Having reached the top of the village and marvelled at the view, we began the long descent, and had lunch in another little cafe on the main street. I ordered a Filoti salad, and David a moussaka, both of which we enjoyed. My salad came with a strange kind of rock-hard-toasted brown half-bun covered in a mountain of  what I think was a kind of soft cream cheese which served as a dressing.

David texted Sarah and found that they were all enjoying the beach but finding the sea a bit more choppy than last time.

Following the directions on David's phone, we set of for Halki. We took a wrong turn through a stone walled paddock (field? No - much too dry and barren for a field, and filled with olive trees) but fairly easily found our way back to the track, past a closed church, between high stone walls and more and more olive trees, along progressively narrower and stonier tracks, past a sort of farm complex where we were greeted by a friendly dog, past some gateways leading goodness knows where, past what our printed guide called a large agave but which I would have called a yukka, along a very very dry riverbed which must sometimes have water through it as we had to cross a little wooden bridge before walking into Halki. It was hot, and sometimes rough going, but absolutely lovely.

When we got to Halki we still had about three quarters of an hour before the bus we were catching back to Naxos town (also called Chora, so David told me) so we walked along a winding path (well made this time) to a lovely Byzantine church which David had seen yesterday on his walk between Halki and Moni. Unfortunately we were too late to go inside, so walked back to the bus. Which was late.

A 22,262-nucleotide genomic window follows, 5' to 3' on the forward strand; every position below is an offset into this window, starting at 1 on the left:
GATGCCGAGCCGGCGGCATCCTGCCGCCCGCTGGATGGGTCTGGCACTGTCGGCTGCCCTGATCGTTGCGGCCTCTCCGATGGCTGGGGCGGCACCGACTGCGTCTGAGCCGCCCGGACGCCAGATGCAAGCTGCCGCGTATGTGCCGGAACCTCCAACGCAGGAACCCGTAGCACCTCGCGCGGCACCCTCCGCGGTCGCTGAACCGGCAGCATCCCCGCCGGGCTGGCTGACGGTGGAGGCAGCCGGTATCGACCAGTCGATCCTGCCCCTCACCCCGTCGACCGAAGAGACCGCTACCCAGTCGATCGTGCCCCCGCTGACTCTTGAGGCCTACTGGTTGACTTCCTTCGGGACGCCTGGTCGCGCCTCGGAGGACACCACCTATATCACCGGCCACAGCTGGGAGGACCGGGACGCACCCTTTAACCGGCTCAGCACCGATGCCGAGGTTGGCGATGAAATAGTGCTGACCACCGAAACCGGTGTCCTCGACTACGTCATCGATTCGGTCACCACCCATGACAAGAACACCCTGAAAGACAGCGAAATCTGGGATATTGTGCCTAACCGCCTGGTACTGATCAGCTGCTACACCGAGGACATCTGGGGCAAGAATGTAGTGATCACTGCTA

Sarah had arranged to meet us at Bossa when we got back and David and I had already ordered drinks when she turned up looking very pretty in a new pink dress with a large splashy orange flower. She had discovered a lovely dress shop in the old part of the town where the narrow winding streets have become a series of shops - the Naxos market.

After a walk back to the hotel and a swim to cool off, we walked up to the square again. We had decided to have dinner at the Scirocco, the Restaurant where Sarah and Lucie had had lunch on their morning walk from the beach on Tuesday. The maitre d' greeted her like a long lost friend and found us a table for 6 even though the Restaurant was crowded. Sarah and I shared a Sampling Plate which included a number of delicious things like little fritters, chorizo, dolmadas, tsatziki ..... all very Greek.

We were glad we had to walk home after all that food.